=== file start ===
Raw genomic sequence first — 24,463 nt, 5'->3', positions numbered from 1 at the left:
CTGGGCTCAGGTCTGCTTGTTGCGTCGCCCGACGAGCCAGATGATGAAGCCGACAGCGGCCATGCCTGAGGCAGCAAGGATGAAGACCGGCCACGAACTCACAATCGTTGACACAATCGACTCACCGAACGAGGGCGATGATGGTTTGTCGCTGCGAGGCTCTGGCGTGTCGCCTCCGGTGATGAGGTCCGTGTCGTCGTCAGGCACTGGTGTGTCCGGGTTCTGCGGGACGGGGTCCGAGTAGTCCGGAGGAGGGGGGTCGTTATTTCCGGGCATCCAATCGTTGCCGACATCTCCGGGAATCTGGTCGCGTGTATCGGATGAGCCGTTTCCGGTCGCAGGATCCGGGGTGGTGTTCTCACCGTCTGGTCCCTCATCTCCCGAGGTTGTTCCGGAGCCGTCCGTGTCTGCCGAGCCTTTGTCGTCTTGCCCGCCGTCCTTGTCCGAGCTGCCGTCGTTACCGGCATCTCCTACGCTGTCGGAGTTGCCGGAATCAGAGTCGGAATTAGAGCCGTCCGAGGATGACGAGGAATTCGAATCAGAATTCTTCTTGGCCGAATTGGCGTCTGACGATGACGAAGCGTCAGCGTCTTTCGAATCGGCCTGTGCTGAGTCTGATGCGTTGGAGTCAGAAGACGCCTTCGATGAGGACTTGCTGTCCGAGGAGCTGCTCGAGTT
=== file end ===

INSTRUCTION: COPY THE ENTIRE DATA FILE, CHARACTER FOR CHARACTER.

Raw genomic sequence first — 24,463 nt, 5'->3', positions numbered from 1 at the left:
CTGGGCTCAGGTCTGCTTGTTGCGTCGCCCGACGAGCCAGATGATGAAGCCGACAGCGGCCATGCCTGAGGCAGCAAGGATGAAGACCGGCCACGAACTCACAATCGTTGACACAATCGACTCACCGAACGAGGGCGATGATGGTTTGTCGCTGCGAGGCTCTGGCGTGTCGCCTCCGGTGATGAGGTCCGTGTCGTCGTCAGGCACTGGTGTGTCCGGGTTCTGCGGGACGGGGTCCGAGTAGTCCGGAGGAGGGGGGTCGTTATTTCCGGGCATCCAATCGTTGCCGACATCTCCGGGAATCTGGTCGCGTGTATCGGATGAGCCGTTTCCGGTCGCAGGATCCGGGGTGGTGTTCTCACCGTCTGGTCCCTCATCTCCCGAGGTTGTTCCGGAGCCGTCCGTGTCTGCCGAGCCTTTGTCGTCTTGCCCGCCGTCCTTGTCCGAGCTGCCGTCGTTACCGGCATCTCCTACGCTGTCGGAGTTGCCGGAATCAGAGTCGGAATTAGAGCCGTCCGAGGATGACGAGGAATTCGAATCAGAATTCTTCTTGGCCGAATTGGCGTCTGACGATGACGAAGCGTCAGCGTCTTTCGAATCGGCCTGTGCTGAGTCTGATGCGTTGGAGTCAGAAGACGCCTTCGATGAGGACTTGCTGTCCGAGGAGCTGCTCGAGTT